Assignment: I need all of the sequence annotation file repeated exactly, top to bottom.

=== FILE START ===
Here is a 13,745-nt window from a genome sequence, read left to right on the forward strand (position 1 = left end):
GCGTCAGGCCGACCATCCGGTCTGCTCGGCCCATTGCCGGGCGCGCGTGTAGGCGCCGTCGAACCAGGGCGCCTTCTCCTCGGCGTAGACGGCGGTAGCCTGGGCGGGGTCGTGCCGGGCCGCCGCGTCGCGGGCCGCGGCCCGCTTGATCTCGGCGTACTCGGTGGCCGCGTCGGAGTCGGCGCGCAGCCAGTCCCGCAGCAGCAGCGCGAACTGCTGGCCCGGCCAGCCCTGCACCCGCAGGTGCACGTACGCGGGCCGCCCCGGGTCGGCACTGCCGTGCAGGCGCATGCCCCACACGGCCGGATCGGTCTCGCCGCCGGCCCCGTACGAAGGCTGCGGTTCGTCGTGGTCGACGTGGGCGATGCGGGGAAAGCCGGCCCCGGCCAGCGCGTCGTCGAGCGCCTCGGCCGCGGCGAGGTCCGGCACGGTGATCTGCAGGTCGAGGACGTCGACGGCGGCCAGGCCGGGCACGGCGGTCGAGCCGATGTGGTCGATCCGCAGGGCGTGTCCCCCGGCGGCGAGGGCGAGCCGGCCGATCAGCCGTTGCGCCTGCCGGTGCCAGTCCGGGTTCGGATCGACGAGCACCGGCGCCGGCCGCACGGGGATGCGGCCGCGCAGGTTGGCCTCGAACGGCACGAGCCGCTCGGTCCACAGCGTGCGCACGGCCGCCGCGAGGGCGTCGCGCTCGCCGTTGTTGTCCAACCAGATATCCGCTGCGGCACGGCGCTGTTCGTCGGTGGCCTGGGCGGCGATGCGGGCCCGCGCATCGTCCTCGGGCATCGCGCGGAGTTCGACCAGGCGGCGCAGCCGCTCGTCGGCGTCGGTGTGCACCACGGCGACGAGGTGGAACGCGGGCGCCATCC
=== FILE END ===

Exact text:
Here is a 13,745-nt window from a genome sequence, read left to right on the forward strand (position 1 = left end):
GCGTCAGGCCGACCATCCGGTCTGCTCGGCCCATTGCCGGGCGCGCGTGTAGGCGCCGTCGAACCAGGGCGCCTTCTCCTCGGCGTAGACGGCGGTAGCCTGGGCGGGGTCGTGCCGGGCCGCCGCGTCGCGGGCCGCGGCCCGCTTGATCTCGGCGTACTCGGTGGCCGCGTCGGAGTCGGCGCGCAGCCAGTCCCGCAGCAGCAGCGCGAACTGCTGGCCCGGCCAGCCCTGCACCCGCAGGTGCACGTACGCGGGCCGCCCCGGGTCGGCACTGCCGTGCAGGCGCATGCCCCACACGGCCGGATCGGTCTCGCCGCCGGCCCCGTACGAAGGCTGCGGTTCGTCGTGGTCGACGTGGGCGATGCGGGGAAAGCCGGCCCCGGCCAGCGCGTCGTCGAGCGCCTCGGCCGCGGCGAGGTCCGGCACGGTGATCTGCAGGTCGAGGACGTCGACGGCGGCCAGGCCGGGCACGGCGGTCGAGCCGATGTGGTCGATCCGCAGGGCGTGTCCCCCGGCGGCGAGGGCGAGCCGGCCGATCAGCCGTTGCGCCTGCCGGTGCCAGTCCGGGTTCGGATCGACGAGCACCGGCGCCGGCCGCACGGGGATGCGGCCGCGCAGGTTGGCCTCGAACGGCACGAGCCGCTCGGTCCACAGCGTGCGCACGGCCGCCGCGAGGGCGTCGCGCTCGCCGTTGTTGTCCAACCAGATATCCGCTGCGGCACGGCGCTGTTCGTCGGTGGCCTGGGCGGCGATGCGGGCCCGCGCATCGTCCTCGGGCATCGCGCGGAGTTCGACCAGGCGGCGCAGCCGCTCGTCGGCGTCGGTGTGCACCACGGCGACGAGGTGGAACGCGGGCGCCATCC